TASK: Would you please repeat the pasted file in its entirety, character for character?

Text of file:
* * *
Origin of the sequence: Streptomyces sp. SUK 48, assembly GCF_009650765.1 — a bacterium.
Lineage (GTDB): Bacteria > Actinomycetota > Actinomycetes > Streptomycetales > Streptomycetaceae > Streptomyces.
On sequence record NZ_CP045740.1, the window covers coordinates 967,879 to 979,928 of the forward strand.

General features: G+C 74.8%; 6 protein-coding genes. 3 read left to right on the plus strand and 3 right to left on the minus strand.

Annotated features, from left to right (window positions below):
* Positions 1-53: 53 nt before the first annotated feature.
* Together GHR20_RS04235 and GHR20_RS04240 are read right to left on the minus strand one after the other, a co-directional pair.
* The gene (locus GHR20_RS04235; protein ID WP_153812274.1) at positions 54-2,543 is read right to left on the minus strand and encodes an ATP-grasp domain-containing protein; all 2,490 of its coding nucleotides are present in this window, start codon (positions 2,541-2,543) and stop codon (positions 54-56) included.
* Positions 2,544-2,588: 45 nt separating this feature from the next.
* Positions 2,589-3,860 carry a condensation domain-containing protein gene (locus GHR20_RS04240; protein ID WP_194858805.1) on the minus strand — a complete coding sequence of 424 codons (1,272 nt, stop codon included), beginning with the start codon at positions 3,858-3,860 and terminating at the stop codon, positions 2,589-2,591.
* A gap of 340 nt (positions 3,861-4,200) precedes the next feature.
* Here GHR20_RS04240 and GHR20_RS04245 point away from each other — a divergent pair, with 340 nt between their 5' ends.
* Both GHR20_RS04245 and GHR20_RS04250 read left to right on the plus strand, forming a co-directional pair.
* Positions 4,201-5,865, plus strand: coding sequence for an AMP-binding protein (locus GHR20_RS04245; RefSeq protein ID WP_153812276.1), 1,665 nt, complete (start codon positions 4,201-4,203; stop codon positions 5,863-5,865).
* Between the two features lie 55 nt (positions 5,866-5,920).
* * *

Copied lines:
Origin of the sequence: Streptomyces sp. SUK 48, assembly GCF_009650765.1 — a bacterium.
Lineage (GTDB): Bacteria > Actinomycetota > Actinomycetes > Streptomycetales > Streptomycetaceae > Streptomyces.
On sequence record NZ_CP045740.1, the window covers coordinates 967,879 to 979,928 of the forward strand.

General features: G+C 74.8%; 6 protein-coding genes. 3 read left to right on the plus strand and 3 right to left on the minus strand.

Annotated features, from left to right (window positions below):
* Positions 1-53: 53 nt before the first annotated feature.
* Together GHR20_RS04235 and GHR20_RS04240 are read right to left on the minus strand one after the other, a co-directional pair.
* The gene (locus GHR20_RS04235; protein ID WP_153812274.1) at positions 54-2,543 is read right to left on the minus strand and encodes an ATP-grasp domain-containing protein; all 2,490 of its coding nucleotides are present in this window, start codon (positions 2,541-2,543) and stop codon (positions 54-56) included.
* Positions 2,544-2,588: 45 nt separating this feature from the next.
* Positions 2,589-3,860 carry a condensation domain-containing protein gene (locus GHR20_RS04240; protein ID WP_194858805.1) on the minus strand — a complete coding sequence of 424 codons (1,272 nt, stop codon included), beginning with the start codon at positions 3,858-3,860 and terminating at the stop codon, positions 2,589-2,591.
* A gap of 340 nt (positions 3,861-4,200) precedes the next feature.
* Here GHR20_RS04240 and GHR20_RS04245 point away from each other — a divergent pair, with 340 nt between their 5' ends.
* Both GHR20_RS04245 and GHR20_RS04250 read left to right on the plus strand, forming a co-directional pair.
* Positions 4,201-5,865, plus strand: coding sequence for an AMP-binding protein (locus GHR20_RS04245; RefSeq protein ID WP_153812276.1), 1,665 nt, complete (start codon positions 4,201-4,203; stop codon positions 5,863-5,865).
* Between the two features lie 55 nt (positions 5,866-5,920).